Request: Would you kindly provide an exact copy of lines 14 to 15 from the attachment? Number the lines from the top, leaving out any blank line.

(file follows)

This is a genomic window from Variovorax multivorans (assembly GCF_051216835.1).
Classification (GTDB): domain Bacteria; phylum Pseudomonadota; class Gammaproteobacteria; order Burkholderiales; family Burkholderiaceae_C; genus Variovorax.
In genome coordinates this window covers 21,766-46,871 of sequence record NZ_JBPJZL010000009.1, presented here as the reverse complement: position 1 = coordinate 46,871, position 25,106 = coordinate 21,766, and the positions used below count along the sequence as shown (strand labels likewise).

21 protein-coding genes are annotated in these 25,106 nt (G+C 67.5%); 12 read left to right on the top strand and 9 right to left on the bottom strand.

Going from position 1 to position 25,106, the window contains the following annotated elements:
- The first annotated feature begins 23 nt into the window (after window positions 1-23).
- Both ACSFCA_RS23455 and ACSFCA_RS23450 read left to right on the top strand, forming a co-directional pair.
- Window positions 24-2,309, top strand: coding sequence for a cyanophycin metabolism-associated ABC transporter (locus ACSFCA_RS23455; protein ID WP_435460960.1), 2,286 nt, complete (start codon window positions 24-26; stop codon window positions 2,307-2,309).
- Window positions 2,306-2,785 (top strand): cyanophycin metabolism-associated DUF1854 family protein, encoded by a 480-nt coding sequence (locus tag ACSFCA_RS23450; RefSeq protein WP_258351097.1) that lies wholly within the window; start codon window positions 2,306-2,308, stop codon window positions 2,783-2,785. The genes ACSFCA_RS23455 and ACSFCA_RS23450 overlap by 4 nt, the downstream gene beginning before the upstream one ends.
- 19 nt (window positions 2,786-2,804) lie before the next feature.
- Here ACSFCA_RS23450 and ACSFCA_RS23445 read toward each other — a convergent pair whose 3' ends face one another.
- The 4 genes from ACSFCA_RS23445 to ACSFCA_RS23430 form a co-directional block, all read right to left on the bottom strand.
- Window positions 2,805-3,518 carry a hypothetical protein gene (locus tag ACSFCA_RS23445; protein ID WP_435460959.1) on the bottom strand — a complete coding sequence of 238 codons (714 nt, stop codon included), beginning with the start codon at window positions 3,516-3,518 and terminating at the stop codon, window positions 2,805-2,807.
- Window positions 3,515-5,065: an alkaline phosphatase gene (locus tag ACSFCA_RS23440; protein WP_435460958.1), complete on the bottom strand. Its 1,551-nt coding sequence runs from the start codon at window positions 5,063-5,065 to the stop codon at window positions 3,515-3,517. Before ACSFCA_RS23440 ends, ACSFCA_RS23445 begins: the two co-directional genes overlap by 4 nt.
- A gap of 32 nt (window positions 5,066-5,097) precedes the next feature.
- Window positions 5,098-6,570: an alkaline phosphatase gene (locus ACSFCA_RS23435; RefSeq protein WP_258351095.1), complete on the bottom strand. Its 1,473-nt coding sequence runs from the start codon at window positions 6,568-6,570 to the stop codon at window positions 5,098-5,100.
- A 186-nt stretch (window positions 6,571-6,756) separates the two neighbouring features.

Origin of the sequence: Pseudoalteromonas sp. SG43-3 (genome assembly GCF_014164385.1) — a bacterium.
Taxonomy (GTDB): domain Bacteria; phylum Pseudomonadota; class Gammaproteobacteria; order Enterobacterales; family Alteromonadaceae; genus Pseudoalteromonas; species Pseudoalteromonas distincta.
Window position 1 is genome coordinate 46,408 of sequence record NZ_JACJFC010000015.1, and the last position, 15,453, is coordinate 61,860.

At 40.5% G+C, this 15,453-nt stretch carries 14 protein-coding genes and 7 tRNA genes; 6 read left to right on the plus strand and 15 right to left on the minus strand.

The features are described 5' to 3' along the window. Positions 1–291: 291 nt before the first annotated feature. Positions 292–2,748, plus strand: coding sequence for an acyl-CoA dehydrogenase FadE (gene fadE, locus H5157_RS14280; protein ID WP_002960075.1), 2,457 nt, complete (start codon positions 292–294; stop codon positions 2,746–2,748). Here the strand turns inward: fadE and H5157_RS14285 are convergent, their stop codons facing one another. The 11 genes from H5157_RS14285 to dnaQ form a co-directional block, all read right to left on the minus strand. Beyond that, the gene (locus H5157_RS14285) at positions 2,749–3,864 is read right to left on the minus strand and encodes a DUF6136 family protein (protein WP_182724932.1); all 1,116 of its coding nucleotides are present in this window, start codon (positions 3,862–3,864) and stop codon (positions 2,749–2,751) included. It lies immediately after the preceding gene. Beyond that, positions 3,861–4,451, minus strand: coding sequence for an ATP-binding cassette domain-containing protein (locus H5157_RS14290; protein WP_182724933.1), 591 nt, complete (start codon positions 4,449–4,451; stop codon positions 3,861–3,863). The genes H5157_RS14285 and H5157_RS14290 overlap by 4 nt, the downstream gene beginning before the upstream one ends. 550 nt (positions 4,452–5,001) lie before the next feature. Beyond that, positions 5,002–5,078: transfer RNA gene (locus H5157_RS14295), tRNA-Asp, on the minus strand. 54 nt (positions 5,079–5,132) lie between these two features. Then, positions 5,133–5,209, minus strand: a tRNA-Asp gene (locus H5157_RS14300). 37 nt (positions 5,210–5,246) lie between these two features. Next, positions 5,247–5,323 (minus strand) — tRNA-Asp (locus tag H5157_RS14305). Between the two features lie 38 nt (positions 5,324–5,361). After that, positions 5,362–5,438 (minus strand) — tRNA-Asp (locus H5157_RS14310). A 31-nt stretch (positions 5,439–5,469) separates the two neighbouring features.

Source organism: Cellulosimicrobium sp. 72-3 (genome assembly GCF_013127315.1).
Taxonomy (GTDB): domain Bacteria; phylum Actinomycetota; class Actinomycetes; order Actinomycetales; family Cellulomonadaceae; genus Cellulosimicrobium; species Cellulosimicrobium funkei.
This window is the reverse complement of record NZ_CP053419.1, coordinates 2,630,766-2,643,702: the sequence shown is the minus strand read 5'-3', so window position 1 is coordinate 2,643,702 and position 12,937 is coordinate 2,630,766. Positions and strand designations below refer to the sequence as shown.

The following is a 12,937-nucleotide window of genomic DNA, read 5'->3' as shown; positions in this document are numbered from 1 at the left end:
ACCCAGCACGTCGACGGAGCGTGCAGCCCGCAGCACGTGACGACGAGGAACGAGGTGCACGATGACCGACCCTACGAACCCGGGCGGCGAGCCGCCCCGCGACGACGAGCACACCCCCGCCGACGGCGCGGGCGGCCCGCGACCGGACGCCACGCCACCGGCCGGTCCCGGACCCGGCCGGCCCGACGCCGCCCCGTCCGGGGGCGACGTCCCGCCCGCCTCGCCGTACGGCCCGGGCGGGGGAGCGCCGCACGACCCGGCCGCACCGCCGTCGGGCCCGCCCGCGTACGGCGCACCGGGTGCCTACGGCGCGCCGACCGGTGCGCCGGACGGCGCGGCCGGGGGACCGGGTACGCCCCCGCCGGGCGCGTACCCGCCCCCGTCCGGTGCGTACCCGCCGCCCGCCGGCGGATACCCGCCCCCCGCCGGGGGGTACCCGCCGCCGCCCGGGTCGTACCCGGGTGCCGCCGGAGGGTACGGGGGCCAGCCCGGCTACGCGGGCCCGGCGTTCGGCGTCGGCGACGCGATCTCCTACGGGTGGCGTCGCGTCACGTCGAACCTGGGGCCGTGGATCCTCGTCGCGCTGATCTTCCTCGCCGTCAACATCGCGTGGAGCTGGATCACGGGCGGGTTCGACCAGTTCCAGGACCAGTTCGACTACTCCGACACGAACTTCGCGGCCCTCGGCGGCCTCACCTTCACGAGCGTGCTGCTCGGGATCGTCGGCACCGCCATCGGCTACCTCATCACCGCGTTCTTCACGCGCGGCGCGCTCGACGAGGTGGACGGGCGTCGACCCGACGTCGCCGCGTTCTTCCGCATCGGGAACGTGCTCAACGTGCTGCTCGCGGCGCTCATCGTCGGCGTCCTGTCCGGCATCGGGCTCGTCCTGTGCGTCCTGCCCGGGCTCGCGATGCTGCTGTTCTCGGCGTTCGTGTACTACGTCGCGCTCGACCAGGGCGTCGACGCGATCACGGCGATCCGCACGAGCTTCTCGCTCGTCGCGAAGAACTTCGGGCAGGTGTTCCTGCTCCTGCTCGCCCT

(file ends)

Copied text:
- Window positions 3,515-5,065: an alkaline phosphatase gene (locus tag ACSFCA_RS23440; protein WP_435460958.1), complete on the bottom strand. Its 1,551-nt coding sequence runs from the start codon at window positions 5,063-5,065 to the stop codon at window positions 3,515-3,517. Before ACSFCA_RS23440 ends, ACSFCA_RS23445 begins: the two co-directional genes overlap by 4 nt.
- A gap of 32 nt (window positions 5,066-5,097) precedes the next feature.